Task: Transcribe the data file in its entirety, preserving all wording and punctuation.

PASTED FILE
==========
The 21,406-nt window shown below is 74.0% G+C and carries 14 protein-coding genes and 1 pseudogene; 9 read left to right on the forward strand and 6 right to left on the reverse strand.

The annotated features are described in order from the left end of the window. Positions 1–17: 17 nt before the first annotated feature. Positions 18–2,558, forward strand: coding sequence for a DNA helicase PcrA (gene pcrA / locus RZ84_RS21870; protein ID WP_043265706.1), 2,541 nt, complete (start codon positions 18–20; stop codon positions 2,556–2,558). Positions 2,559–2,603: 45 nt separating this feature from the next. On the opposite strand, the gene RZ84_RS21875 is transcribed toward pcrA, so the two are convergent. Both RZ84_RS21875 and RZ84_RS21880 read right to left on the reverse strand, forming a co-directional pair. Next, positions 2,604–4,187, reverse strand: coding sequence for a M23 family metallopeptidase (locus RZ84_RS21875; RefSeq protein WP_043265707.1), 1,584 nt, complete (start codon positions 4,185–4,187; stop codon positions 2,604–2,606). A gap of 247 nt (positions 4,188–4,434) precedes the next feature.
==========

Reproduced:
The 21,406-nt window shown below is 74.0% G+C and carries 14 protein-coding genes and 1 pseudogene; 9 read left to right on the forward strand and 6 right to left on the reverse strand.

The annotated features are described in order from the left end of the window. Positions 1–17: 17 nt before the first annotated feature. Positions 18–2,558, forward strand: coding sequence for a DNA helicase PcrA (gene pcrA / locus RZ84_RS21870; protein ID WP_043265706.1), 2,541 nt, complete (start codon positions 18–20; stop codon positions 2,556–2,558). Positions 2,559–2,603: 45 nt separating this feature from the next. On the opposite strand, the gene RZ84_RS21875 is transcribed toward pcrA, so the two are convergent. Both RZ84_RS21875 and RZ84_RS21880 read right to left on the reverse strand, forming a co-directional pair. Next, positions 2,604–4,187, reverse strand: coding sequence for a M23 family metallopeptidase (locus RZ84_RS21875; RefSeq protein WP_043265707.1), 1,584 nt, complete (start codon positions 4,185–4,187; stop codon positions 2,604–2,606). A gap of 247 nt (positions 4,188–4,434) precedes the next feature.